One thing that is key to figuring out how Fido’s brain works is understanding that dogs see the world in terms of packs. Your canine buddy considers you and your household to be his pack. In all animals that live in packs, there is always a hierarchy. This too, comes into play when Fido is assessing his role in the family. Dominant dogs often see themselves as the pack leader, while more submissive pups will see their human master as head of the pack. Many of the most popular companion breeds, such as Golden Retrievers, have a strong pack drive. These dogs are happiest when surrounded by members of their family!
Fido’s natural urge to romp, roll, wrestle, and tussle with other members of the pack is known as play drive. When dogs interact with one another, how they play together can be very educational, both for you and your pup. You might see two canine ‘buddies’ switching between dominant and submissive roles. This is how Fido learns to interact with other dogs. Pups with strong play drive will often see toys and play time as a reward. After all, playing is their favorite thing ever!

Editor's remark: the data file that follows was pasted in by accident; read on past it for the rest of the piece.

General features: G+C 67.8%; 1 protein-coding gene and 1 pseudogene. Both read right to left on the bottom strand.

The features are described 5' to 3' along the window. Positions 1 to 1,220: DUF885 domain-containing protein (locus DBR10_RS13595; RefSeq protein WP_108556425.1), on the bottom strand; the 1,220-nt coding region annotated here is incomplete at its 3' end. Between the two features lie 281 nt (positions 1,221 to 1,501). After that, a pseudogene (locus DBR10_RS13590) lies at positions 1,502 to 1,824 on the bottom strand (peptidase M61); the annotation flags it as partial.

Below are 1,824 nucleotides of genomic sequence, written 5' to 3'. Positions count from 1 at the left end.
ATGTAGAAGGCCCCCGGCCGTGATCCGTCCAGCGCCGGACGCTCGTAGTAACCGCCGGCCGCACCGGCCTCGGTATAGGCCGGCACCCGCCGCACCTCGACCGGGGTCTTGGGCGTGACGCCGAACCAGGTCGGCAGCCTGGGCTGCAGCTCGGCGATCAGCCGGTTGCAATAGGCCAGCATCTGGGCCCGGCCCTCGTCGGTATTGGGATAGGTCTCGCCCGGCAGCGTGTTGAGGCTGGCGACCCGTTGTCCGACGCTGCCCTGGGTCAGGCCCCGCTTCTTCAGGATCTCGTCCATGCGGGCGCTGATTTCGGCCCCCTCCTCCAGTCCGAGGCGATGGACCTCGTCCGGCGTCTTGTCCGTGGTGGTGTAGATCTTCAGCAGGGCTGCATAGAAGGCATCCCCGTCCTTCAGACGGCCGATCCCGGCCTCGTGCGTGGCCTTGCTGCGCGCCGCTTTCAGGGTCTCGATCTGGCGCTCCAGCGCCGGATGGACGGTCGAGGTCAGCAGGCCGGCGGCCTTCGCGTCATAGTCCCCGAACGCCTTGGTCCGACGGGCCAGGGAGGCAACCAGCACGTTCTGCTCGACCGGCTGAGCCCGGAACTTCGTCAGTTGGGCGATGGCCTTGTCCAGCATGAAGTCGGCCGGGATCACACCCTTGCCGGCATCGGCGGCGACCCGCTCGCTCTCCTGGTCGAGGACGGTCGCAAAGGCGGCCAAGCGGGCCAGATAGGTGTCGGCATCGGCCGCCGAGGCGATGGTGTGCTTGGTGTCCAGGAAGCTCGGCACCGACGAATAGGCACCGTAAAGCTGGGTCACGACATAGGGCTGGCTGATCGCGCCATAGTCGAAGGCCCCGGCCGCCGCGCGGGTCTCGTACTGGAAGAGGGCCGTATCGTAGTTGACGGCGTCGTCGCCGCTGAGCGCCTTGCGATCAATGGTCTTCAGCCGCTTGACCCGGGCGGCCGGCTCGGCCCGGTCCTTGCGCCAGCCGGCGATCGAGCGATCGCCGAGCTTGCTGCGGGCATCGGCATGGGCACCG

Dogs with strong prey drive have a strong urge to chase anything that remotely resembles prey or a target. Prey drive is a very natural instinct in our canine buddies, and dates back to the time when Fido lived in the wild. Prey drive can manifest in many different ways, from chasing squirrels to aggression. Many times, when smaller dogs are attacked by larger dogs, the larger dog has a strong prey drive. Dogs with high prey drive can make excellent pets, but may need additional training and safety measures, as they cannot always control their natural urges.
Do you have any questions about your dog’s health, care or behavior? Please contact us, yout Troy veterinary clinic, any time we can be of assistance.